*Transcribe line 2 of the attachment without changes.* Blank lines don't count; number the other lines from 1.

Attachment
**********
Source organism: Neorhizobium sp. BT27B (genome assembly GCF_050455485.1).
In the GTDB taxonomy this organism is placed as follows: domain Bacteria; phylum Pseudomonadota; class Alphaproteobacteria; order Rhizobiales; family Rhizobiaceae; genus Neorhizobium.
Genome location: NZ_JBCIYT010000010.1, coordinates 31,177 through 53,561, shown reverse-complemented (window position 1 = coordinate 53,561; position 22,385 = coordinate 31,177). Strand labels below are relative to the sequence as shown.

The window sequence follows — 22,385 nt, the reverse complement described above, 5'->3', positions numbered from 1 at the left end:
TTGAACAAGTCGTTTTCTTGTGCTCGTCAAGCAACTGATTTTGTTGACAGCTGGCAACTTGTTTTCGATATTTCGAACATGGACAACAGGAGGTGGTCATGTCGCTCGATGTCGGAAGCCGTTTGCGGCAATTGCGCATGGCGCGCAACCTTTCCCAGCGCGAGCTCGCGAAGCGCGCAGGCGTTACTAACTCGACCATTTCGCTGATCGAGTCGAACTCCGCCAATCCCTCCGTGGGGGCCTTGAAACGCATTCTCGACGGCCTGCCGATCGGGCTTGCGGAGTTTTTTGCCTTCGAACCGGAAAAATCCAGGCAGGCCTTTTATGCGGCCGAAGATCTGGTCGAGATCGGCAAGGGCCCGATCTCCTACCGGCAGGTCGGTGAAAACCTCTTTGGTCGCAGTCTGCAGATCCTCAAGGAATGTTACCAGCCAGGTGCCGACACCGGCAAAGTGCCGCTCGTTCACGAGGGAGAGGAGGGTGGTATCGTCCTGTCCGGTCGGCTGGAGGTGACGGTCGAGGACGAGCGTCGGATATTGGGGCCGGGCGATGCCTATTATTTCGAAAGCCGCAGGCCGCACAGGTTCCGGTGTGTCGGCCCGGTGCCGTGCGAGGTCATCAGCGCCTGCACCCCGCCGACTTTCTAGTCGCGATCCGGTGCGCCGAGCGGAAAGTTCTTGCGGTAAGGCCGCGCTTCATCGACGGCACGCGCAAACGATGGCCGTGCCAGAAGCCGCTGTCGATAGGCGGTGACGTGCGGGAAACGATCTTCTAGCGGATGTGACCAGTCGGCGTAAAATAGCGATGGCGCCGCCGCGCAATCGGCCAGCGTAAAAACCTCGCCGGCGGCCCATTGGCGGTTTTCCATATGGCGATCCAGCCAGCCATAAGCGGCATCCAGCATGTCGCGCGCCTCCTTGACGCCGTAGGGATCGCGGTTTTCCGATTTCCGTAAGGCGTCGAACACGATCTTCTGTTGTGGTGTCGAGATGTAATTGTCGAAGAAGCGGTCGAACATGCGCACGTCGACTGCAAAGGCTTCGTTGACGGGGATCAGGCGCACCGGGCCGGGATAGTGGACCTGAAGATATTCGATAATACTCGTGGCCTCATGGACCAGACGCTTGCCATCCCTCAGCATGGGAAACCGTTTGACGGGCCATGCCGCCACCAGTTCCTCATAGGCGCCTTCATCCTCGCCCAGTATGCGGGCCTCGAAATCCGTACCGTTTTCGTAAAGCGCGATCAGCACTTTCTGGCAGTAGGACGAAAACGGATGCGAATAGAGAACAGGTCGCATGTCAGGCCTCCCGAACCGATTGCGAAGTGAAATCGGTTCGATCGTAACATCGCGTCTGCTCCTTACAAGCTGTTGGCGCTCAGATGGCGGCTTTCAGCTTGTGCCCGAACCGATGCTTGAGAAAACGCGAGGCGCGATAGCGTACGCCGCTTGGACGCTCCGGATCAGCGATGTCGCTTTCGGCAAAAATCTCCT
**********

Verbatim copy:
In the GTDB taxonomy this organism is placed as follows: domain Bacteria; phylum Pseudomonadota; class Alphaproteobacteria; order Rhizobiales; family Rhizobiaceae; genus Neorhizobium.